The Lebanese poet, Kalil Kibran said that "work is love made visible."
If ever there were a physical manifestation of these words in action, it is firefighting: the entire brother and sisterhood of our profession. The work we do reveals the humanity and love that drives us to perform those actions that many in our society call "noble" deeds.
Love is a strange animal. It propels us to do things we think we might not be able to do. How many people do you know who have the privilege to do what we do every day? What does this mean for motivating people to achieve organizational excellence, innovation and change? It means that, as firefighters, we first seek to make our own individual values synonymous with those of the organization. Think about that for a minute. It is a major commitment if you really believe it. How much are you really willing to give of yourself to your department, and the entire fire service, to achieve its mission of protecting lives and property?
How much are you willing to do to be the role model you can be for your department, your community and your family?
This job is 24/7. We are not like other professions. We are closer to those we serve every day and every hour than any profession in our society -- just down the street, among the families in our communities. We are first on the scene and last to leave it. That means that we make a major contribution to our society. And we do it through our organizations, our own fire departments.
As members of our department we need to make things happen, to innovate because the needs of our citizens are changing as rapidly as their demographics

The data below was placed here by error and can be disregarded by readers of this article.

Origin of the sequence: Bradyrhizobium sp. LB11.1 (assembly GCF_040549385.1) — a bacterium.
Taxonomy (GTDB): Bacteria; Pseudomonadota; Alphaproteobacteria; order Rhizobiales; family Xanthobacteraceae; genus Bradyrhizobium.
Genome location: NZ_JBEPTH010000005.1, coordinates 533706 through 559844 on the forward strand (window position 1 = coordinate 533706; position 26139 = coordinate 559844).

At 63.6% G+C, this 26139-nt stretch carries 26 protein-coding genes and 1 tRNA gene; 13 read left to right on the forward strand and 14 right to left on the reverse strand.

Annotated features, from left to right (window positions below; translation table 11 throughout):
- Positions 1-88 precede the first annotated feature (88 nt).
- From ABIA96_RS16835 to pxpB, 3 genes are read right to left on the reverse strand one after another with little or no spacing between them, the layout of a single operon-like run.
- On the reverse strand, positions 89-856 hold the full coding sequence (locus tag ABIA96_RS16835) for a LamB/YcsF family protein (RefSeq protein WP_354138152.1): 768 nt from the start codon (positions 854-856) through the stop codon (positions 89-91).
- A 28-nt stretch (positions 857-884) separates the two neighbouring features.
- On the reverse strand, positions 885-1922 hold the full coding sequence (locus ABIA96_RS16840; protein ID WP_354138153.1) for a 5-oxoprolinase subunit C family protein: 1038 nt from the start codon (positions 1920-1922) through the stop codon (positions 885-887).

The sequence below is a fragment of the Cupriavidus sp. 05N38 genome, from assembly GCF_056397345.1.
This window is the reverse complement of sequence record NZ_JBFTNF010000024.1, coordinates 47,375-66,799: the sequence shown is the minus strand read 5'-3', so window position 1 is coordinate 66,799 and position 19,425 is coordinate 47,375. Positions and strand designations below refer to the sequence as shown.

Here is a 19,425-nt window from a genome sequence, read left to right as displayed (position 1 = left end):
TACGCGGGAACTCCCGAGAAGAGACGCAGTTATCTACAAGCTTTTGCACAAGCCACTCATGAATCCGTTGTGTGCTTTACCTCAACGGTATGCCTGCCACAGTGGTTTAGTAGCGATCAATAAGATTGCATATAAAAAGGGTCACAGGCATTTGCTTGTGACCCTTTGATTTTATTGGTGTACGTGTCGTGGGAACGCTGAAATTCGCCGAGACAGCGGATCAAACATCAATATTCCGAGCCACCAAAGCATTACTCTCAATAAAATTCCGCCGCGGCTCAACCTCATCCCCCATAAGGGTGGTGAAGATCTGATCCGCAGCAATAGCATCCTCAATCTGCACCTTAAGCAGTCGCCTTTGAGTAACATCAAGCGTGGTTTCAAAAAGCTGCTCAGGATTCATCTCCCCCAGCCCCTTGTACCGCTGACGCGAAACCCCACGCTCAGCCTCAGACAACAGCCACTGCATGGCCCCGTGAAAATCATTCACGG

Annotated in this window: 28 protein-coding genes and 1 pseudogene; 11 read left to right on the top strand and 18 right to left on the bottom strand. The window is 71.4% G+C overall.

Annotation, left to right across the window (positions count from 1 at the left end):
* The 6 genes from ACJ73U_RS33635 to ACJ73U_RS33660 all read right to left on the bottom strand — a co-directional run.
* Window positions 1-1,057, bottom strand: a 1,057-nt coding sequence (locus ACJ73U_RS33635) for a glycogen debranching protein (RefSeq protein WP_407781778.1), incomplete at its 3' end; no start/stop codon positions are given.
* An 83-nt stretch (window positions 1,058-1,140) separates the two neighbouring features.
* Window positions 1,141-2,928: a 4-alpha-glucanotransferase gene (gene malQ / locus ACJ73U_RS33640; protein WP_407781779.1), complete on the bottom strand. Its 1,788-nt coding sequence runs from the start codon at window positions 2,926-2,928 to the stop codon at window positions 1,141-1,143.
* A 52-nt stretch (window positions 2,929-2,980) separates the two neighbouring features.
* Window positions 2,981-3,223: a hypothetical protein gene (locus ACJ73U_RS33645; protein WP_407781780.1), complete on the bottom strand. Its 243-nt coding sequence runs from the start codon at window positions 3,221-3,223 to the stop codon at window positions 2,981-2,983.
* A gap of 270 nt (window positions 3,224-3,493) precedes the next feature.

It is virtually impossible to motivate another person to do something. Motivation comes from within each of us - from the love of the profession. It comes from loving something so very much that you never give up on driving forward to make the organization the best it can be in achieving its mission.
What do I mean by mission? Simon Sinek has written a wonderful book called: Start with Why: How Great Leaders Inspire Action. This book should be on the desk of every fire officer and in the locker of every firefighter. It is simply written and explains how organizational innovation and change come from within each individual in the organization. The "why" is the mission. It is the reason deep in the gut that outlines the actions we will perform to achieve it. That "why" starts with our chief officers: our organizational leadership. The "what" derives from the mission.
Our officers are engaged in the "what." They determine what resources and actions we need to take to achieve the "why" Then, we come to the place where the "rubber meets the road." This is the "how." These are the actions that bring the mission to life. We can only do this as firefighters. This is when we approach the high ground of organizational excellence. This is where the love of the profession connects with the love of our family, community and department. And if you don't love your department now, then work to make it one that you do love. Be a leader of one.
Make that love "visible." Your department will benefit from it, the community will benefit and so will your family. Mostly, you will benefit because you will know in your heart that your love for the profession is so deep that you will not give up until you have achieved the excellence you knew you could. You did not become a firefighter by accident. You earned it. Now go do it!